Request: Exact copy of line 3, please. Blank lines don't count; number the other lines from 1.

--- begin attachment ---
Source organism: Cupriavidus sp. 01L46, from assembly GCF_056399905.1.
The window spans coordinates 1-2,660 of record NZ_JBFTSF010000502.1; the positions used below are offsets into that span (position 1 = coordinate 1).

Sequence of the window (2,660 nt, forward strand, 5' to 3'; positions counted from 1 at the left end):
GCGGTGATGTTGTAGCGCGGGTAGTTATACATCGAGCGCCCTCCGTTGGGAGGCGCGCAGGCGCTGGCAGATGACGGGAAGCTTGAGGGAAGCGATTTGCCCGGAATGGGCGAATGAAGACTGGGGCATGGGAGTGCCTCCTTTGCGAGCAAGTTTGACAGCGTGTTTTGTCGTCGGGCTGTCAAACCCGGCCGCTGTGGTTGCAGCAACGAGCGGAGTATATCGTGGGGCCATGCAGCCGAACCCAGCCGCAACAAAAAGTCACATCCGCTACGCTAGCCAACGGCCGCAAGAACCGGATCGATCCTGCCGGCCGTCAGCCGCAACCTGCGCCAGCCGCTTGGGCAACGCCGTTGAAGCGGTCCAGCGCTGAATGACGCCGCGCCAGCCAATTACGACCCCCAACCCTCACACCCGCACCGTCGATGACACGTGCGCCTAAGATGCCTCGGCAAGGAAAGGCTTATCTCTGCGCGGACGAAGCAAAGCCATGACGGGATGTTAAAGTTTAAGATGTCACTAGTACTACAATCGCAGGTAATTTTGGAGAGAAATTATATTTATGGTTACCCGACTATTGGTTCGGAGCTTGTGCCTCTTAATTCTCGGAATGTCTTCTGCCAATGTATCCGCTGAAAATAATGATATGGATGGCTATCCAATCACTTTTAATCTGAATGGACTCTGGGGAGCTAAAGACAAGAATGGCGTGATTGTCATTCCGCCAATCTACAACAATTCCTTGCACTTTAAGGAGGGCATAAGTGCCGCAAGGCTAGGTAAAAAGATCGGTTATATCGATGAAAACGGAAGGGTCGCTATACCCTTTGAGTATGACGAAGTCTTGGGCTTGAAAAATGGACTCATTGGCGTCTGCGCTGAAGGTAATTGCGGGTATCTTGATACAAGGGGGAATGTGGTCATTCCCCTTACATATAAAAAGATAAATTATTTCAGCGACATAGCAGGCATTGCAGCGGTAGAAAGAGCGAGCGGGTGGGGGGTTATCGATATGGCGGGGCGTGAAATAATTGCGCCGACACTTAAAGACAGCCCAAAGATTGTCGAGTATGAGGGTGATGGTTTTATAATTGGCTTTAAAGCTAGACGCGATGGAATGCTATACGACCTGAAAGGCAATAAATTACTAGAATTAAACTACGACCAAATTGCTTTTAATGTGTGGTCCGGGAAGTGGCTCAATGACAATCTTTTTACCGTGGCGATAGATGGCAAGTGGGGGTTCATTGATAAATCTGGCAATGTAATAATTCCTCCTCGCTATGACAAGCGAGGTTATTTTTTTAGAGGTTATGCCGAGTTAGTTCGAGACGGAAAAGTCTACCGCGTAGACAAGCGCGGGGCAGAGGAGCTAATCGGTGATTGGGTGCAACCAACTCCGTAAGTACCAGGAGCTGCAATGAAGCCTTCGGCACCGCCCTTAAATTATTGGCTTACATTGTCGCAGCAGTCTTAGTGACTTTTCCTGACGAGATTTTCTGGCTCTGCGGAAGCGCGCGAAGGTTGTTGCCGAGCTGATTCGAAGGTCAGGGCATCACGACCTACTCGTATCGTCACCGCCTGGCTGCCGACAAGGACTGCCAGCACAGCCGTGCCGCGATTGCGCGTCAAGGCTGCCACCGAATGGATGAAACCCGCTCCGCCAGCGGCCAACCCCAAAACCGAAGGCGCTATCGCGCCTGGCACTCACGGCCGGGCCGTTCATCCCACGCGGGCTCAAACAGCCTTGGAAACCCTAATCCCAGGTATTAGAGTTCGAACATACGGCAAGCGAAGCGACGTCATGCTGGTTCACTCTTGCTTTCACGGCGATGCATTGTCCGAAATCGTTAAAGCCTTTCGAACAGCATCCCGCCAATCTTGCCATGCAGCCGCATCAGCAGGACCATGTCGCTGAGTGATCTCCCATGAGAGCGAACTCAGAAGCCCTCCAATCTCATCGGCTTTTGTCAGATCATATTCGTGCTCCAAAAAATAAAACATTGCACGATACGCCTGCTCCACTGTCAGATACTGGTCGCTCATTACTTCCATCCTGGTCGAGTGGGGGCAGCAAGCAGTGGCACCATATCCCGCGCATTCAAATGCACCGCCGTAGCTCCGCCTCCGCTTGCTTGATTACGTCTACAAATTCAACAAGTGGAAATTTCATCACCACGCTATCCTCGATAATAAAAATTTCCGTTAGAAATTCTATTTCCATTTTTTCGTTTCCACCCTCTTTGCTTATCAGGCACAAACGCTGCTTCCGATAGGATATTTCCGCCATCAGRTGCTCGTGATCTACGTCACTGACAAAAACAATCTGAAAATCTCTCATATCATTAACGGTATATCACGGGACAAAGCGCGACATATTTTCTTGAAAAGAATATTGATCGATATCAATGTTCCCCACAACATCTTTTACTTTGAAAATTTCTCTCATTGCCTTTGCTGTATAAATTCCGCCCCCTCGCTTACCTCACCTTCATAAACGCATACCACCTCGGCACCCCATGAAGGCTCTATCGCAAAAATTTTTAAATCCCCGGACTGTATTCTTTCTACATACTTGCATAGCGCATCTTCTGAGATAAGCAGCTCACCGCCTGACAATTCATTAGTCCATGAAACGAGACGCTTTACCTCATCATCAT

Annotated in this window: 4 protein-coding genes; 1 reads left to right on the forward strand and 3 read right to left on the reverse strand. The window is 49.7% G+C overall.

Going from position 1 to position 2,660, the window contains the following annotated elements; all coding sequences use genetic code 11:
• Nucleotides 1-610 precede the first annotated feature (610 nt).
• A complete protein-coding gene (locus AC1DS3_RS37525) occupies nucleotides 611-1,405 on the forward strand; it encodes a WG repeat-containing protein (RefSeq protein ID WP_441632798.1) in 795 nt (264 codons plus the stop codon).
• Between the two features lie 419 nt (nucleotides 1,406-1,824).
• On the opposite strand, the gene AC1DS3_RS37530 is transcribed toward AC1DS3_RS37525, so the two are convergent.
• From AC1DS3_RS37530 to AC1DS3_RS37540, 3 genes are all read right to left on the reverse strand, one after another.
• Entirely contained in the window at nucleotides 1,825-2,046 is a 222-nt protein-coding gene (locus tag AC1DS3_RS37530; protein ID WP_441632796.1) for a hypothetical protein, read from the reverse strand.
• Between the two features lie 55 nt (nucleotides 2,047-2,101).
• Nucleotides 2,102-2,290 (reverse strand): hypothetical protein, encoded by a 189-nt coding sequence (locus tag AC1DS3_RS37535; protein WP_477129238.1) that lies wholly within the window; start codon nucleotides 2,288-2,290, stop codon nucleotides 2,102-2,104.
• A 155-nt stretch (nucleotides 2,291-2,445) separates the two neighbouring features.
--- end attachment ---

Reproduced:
Sequence of the window (2,660 nt, forward strand, 5' to 3'; positions counted from 1 at the left end):